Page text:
If there is one quality a writer must either have or acquire it’s patience. Writing a book – or even an essay or story or poem – can take a long time. Sometimes writing a single sentence can take a long time. Then, once a story is finished, finding the right agent or publisher could take months or even years. Even in the age of eBooks, there is still the production process, which is far from instantaneous. So a writer must be patient. This is not a career for anyone seeking instant gratification. Or is it? What exactly is a writer doing while finding her story, or scene, or sentence? Optimally, the writer is resting in the feeling she wishes to share in words with her reader. If it is a story she truly wishes to tell, then that feeling, whether jealousy or desire or hope or surrender, should be interesting to her. And if it is interesting to her, it should be gratifying to rest in it. Or in other words, there is no wait at all. To write as well as she can possible write, the writer must remain as interested as she possibly can, no matter how long it takes that interest to turn into a story, scene, or sentence.
This is true even of the publication process. The impatient author is anticipating a future pleasure, comparing her current life unfavorably with what she believes awaits her when strangers begin reading her story. As gratifying as that experience can be, it is merely a reflection of the pleasure that grew within her until it took the form of her book.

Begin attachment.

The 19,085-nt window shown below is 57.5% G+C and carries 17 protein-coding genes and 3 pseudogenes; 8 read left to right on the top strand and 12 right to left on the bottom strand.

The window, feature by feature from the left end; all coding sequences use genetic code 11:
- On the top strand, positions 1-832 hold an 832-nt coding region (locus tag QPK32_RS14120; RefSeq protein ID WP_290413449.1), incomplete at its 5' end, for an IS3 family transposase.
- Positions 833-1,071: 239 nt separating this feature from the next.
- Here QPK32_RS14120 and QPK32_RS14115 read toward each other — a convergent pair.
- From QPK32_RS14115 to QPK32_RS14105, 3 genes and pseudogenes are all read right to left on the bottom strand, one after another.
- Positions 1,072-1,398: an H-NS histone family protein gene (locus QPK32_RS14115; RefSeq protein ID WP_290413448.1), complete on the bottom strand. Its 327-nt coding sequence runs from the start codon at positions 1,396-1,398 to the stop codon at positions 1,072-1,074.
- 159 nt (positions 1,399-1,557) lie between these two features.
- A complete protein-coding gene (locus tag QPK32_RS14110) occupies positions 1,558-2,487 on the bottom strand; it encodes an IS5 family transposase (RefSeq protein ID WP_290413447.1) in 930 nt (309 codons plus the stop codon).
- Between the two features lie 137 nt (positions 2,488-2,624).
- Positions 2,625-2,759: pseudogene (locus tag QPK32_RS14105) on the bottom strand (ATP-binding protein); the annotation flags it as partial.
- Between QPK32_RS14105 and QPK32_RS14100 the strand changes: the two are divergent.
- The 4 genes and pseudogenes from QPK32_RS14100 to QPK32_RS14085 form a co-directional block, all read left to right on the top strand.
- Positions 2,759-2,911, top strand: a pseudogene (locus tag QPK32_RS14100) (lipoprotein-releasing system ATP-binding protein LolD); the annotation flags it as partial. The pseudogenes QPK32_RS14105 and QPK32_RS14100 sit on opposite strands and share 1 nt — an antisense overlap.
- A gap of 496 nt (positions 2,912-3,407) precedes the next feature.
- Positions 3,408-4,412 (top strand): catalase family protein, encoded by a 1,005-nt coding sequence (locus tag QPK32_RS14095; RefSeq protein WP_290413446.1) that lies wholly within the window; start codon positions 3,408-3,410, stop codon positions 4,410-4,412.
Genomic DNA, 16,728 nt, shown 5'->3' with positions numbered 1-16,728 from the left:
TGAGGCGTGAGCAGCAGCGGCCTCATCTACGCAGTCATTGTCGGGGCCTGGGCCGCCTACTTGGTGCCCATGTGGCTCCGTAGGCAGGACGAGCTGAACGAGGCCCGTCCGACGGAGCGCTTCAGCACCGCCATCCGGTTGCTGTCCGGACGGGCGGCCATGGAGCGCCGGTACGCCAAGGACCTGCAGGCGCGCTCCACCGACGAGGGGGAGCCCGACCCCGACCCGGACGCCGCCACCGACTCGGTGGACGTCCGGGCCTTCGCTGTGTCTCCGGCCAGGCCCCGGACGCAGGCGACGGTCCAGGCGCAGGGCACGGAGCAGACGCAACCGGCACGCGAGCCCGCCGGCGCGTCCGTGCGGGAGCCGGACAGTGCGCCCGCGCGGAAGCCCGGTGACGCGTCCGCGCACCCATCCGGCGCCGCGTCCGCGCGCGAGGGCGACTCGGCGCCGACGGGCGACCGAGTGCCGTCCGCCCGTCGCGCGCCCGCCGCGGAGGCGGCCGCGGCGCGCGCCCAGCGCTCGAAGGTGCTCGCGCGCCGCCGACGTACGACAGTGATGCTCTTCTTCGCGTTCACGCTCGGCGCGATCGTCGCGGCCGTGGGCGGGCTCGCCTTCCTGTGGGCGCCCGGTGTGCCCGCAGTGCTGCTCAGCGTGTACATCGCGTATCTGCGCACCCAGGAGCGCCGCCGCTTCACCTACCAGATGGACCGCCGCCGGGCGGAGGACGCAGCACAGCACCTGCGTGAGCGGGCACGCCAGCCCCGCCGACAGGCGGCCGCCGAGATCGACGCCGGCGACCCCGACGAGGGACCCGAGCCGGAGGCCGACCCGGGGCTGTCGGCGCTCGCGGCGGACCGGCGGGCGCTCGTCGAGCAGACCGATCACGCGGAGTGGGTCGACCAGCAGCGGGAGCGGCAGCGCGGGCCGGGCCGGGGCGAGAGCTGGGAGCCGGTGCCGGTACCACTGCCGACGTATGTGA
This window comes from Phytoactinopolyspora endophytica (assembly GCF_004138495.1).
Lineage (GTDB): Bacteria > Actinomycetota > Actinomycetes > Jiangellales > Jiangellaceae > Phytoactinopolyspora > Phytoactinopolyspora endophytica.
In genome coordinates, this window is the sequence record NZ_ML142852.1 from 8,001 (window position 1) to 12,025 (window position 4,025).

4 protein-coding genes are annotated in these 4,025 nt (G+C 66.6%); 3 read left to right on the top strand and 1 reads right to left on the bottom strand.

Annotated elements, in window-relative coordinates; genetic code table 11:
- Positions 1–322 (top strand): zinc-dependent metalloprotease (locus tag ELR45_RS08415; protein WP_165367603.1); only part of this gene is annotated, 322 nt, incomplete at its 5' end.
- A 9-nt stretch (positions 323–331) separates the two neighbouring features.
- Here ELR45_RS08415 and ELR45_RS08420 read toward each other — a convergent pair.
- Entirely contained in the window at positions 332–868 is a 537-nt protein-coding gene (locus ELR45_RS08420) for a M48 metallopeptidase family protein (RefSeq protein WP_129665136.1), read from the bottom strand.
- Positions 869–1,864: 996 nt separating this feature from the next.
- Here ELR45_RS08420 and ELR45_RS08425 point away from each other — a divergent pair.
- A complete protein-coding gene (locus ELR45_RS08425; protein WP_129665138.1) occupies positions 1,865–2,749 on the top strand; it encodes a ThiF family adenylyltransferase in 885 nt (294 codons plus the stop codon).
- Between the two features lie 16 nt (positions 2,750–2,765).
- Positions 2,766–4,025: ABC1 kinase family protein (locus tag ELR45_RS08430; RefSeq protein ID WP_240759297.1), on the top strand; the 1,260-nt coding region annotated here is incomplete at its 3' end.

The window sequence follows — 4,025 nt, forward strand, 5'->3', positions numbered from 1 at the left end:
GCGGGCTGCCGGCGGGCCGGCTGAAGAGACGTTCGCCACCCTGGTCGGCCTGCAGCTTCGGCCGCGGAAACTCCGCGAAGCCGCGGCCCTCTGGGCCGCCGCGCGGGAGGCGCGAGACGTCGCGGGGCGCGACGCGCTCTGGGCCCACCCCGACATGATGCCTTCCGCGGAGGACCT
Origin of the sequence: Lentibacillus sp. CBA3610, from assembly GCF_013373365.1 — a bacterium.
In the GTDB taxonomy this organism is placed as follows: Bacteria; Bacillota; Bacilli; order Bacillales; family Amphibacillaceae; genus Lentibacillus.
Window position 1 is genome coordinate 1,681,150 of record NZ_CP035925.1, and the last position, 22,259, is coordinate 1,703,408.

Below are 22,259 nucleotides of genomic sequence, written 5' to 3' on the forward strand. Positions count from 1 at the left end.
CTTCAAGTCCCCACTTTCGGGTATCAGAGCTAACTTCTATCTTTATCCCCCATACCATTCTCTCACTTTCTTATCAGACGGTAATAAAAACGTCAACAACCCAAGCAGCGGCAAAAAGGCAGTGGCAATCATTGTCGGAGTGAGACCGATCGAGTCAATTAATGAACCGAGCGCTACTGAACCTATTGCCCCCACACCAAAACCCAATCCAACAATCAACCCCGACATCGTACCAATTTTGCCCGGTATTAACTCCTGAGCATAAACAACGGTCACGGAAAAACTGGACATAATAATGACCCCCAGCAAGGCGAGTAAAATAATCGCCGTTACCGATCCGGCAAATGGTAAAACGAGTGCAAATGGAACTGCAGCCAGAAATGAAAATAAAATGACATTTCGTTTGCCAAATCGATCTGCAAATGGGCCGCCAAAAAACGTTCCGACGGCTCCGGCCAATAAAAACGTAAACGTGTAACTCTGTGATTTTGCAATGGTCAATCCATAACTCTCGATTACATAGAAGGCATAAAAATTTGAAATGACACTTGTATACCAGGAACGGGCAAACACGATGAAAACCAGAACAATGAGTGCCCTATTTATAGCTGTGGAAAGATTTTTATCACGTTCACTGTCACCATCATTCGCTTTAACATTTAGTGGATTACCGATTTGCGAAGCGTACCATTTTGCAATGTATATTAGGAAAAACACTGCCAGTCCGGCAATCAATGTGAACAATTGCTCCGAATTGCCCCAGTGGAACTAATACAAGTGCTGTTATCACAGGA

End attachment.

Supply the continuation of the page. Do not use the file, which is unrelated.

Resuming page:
I say this as a man who has lived most of his life impatiently. The world brought pleasure to me at an infuriating and unpredictable pace. At some point I threw up my hands and decided the world simply could not be counted on for something so important as my happiness. It was about this time that my writing improved dramatically. It is nice to share what I have written, to observe what had once pleased only me pleasing someone else, but that same pleasure still exists within me, available instantly should I choose to lay my attention upon it.
Write Within Yourself: An Author's Companion. "A book to keep nearby whenever your writer's spirit needs feeding." Deb Caletti.